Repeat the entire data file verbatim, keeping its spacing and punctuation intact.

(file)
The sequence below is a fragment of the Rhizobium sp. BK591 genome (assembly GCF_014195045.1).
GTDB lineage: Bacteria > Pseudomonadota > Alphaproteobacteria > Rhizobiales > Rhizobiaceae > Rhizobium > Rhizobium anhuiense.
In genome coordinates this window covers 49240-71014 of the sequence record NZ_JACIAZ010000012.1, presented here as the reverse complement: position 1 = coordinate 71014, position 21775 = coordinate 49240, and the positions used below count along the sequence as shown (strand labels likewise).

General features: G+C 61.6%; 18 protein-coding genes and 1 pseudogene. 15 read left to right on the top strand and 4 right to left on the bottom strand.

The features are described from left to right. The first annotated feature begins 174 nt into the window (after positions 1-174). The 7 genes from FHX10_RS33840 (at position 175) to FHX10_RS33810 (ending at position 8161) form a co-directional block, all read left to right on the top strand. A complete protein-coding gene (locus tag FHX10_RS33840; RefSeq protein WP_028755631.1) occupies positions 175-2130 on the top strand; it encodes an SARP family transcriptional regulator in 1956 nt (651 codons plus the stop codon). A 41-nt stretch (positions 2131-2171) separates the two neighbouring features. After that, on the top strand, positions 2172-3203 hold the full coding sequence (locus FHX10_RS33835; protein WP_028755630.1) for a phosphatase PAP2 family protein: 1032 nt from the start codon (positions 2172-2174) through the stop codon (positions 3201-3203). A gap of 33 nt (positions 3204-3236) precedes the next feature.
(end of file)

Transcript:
The sequence below is a fragment of the Rhizobium sp. BK591 genome (assembly GCF_014195045.1).
GTDB lineage: Bacteria > Pseudomonadota > Alphaproteobacteria > Rhizobiales > Rhizobiaceae > Rhizobium > Rhizobium anhuiense.
In genome coordinates this window covers 49240-71014 of the sequence record NZ_JACIAZ010000012.1, presented here as the reverse complement: position 1 = coordinate 71014, position 21775 = coordinate 49240, and the positions used below count along the sequence as shown (strand labels likewise).

General features: G+C 61.6%; 18 protein-coding genes and 1 pseudogene. 15 read left to right on the top strand and 4 right to left on the bottom strand.

The features are described from left to right. The first annotated feature begins 174 nt into the window (after positions 1-174). The 7 genes from FHX10_RS33840 (at position 175) to FHX10_RS33810 (ending at position 8161) form a co-directional block, all read left to right on the top strand. A complete protein-coding gene (locus tag FHX10_RS33840; RefSeq protein WP_028755631.1) occupies positions 175-2130 on the top strand; it encodes an SARP family transcriptional regulator in 1956 nt (651 codons plus the stop codon). A 41-nt stretch (positions 2131-2171) separates the two neighbouring features. After that, on the top strand, positions 2172-3203 hold the full coding sequence (locus FHX10_RS33835; protein WP_028755630.1) for a phosphatase PAP2 family protein: 1032 nt from the start codon (positions 2172-2174) through the stop codon (positions 3201-3203). A gap of 33 nt (positions 3204-3236) precedes the next feature.